In the past, bad actors stole personally identifiable information (PII) for a few specific uses. Credit fraud was the principal culprit, as with only a full name, home address, and social security number, bad actors stole identities and victims were ill-equipped to effectively response. Today, and perhaps attributable to the flooded market of PII, free credit freezes, and affordable identity monitoring services, bad actors found new ways to exploit PII.
Recently, a scarier, stranger use for stolen PII reared its head in the post-Covid world, originating in North Korea. North Korean IT specialists are taking advantage of a perfect storm of technology improvements, a plethora of stolen PII, and job market to seek tech-focused jobs with American companies while posing as American citizens using stolen PII. The North Korean imposters then funnel the money earned at these jobs back to the North Korean government to assuage against current economic sanctions. And, if the American employer hosts trade secrets accessible by employment credentials and access rights, the North Korean imposters then steal trade secrets (such as confidential technology and information) on behalf of the North Korean government.
The “how” in response to this emerging threat comes from rapid surge of remote working environments following Covid. And while all industries are experiencing labor shortages, the demand for information technology experts catapulted with the expansion of remote work, increased reliance on cyber capabilities, complexity of commercial technology products. Thus, employers are forced to hire remote workers, even if less than enthusiastic about the idea.
This unique new remote job market means that, hypothetically, any United States citizen could work their remote job from anywhere in the world, and anyone posing as a U.S. citizen could work a job from anywhere in the world. This is where the North Korean citizens, and other foreign adversaries, take advantage of the modern labor market. They can apply for positions from anywhere in the world by posing as American Citizens (using stolen PII), changing their I.P. address using a free VPN, using a stolen image from social media, and deep fake technology to match assumed identity’s PII.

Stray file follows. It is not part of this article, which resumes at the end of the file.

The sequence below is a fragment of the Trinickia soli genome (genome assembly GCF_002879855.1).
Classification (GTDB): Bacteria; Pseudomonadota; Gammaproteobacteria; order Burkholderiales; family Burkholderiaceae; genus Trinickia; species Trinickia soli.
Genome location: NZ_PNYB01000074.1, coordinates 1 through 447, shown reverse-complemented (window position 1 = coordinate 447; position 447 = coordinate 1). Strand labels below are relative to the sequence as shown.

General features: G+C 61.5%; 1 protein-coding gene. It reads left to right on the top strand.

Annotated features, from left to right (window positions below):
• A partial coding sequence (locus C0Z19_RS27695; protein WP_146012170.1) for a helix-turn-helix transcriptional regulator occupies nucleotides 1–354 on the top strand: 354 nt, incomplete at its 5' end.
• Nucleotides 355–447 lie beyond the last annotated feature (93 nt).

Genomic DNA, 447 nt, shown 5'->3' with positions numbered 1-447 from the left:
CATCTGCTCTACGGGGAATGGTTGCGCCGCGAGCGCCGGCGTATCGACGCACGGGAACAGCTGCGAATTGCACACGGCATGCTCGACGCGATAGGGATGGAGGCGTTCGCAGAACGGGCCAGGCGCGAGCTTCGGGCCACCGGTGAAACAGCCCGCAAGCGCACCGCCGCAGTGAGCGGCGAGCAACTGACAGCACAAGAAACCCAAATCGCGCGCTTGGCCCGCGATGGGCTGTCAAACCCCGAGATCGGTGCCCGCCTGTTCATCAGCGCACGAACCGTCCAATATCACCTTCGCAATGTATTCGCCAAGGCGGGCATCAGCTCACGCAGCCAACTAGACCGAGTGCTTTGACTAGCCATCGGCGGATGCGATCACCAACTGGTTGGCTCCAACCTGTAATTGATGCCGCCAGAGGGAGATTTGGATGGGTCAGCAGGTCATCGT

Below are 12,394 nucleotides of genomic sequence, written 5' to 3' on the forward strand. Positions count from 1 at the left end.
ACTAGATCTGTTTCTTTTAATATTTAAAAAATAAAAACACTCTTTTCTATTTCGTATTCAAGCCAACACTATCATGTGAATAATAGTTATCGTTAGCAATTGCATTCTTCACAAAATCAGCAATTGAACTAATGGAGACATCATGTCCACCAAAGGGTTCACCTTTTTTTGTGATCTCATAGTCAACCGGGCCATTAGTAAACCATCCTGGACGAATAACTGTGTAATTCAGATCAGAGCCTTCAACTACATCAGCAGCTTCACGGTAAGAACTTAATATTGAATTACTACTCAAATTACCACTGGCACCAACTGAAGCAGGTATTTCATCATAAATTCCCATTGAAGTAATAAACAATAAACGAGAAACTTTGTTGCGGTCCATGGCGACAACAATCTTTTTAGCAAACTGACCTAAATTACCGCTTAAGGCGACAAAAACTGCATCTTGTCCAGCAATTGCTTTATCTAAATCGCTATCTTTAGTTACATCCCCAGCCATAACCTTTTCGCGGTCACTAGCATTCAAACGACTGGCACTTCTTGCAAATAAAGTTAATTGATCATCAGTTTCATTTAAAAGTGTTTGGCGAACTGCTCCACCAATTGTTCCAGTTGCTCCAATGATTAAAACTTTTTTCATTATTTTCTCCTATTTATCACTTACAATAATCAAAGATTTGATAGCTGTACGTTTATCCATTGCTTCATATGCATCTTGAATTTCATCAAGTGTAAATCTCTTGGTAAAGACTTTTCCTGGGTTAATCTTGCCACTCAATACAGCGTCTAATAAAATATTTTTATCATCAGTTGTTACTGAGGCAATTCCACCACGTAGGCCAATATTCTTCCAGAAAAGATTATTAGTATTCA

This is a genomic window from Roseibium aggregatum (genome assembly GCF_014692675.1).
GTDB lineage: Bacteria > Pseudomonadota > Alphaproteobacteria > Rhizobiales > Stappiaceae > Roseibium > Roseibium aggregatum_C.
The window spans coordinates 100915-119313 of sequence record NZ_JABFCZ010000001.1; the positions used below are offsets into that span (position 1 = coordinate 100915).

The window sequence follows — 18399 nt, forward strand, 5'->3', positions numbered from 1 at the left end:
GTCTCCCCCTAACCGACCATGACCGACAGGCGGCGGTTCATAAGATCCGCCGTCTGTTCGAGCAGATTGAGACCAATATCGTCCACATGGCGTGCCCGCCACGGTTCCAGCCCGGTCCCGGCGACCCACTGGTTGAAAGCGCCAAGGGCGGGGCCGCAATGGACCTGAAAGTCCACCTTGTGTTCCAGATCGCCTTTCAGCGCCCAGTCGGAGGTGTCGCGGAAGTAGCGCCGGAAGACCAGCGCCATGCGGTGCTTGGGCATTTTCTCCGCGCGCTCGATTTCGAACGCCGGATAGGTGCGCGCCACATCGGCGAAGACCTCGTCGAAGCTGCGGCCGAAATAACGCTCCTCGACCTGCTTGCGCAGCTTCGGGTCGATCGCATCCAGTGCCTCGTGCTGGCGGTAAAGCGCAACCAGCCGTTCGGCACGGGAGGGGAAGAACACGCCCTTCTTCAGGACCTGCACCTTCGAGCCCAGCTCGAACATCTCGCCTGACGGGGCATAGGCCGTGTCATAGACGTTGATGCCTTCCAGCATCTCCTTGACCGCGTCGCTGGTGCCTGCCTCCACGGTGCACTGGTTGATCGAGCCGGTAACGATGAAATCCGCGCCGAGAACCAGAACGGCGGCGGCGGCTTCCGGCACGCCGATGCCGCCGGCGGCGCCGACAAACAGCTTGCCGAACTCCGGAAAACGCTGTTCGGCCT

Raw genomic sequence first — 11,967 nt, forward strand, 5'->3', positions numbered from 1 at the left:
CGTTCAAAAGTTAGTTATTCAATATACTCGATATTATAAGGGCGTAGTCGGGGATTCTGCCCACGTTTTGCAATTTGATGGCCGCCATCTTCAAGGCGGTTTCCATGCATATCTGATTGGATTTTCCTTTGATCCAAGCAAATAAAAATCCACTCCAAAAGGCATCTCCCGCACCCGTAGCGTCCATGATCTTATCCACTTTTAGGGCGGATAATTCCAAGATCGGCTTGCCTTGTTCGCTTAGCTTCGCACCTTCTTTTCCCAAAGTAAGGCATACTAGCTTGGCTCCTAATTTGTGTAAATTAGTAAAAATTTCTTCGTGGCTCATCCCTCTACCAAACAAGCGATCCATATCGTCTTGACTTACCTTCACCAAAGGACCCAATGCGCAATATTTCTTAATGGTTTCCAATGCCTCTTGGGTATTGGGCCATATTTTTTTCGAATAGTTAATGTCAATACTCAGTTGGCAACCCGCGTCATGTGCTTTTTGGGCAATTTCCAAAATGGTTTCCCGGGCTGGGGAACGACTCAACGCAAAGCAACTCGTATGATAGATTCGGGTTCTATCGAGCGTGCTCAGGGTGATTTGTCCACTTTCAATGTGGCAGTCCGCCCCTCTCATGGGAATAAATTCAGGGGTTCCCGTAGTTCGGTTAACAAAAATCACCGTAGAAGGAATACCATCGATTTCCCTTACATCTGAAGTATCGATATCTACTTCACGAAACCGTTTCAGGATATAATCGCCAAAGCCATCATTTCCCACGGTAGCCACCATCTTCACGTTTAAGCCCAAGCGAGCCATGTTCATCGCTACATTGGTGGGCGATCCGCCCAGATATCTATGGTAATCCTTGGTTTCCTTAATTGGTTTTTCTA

Deep fake technology made its way into the public consciousness in 2017 and, recognizing the potential utility, legitimate businesses, entrepreneurs, and cyber criminals rapidly sought to improve upon the initial idea. In 2019, a Japanese company developed deep fake to create a full body from scratch. Thus, remote interviewers are often unaware of their retention of North Korean citizens.
Fortunately, there are instances in which the applicant’s biology became undeniable. In 2022, a North Korean imposter applying for an U.S.-based technology position attempted to mask his face while sneezing. The deep fake technology was unable reproduce the abnormal facial expression, causing the audio and video to desynchronize badly and reveal that deep fake technology was used. On June 28, 2022, the FBI warned that foreign actors are also using voice spoofing technology that sounds natural enough to be convincing. In the event that foreign accents are unconcealable, these voiceovers, combined with deep fake technology further hide evidence of the applicant’s true identity.
If unconcerned or feeling sympathetic for North Korean citizens battling poverty and an oppressive dictatorship, the FBI warns that the funds received from these American positions are applied towards the North Korean government’s nuclear program. And, when each year comes to end and the U.S. Department of Treasury reviews the W-2s and W-4s received from employers, an unsuspecting American citizen will receive a tax bill for wages received by the North Korean imposter. Therefore, unless American companies start conducting in-person interviews again in the post-Covid world, there is a distinct possibility of funding North Korea’s nuclear weapons program, creating additional income tax obligations, and losing proprietary technology and information to a known foreign adversary.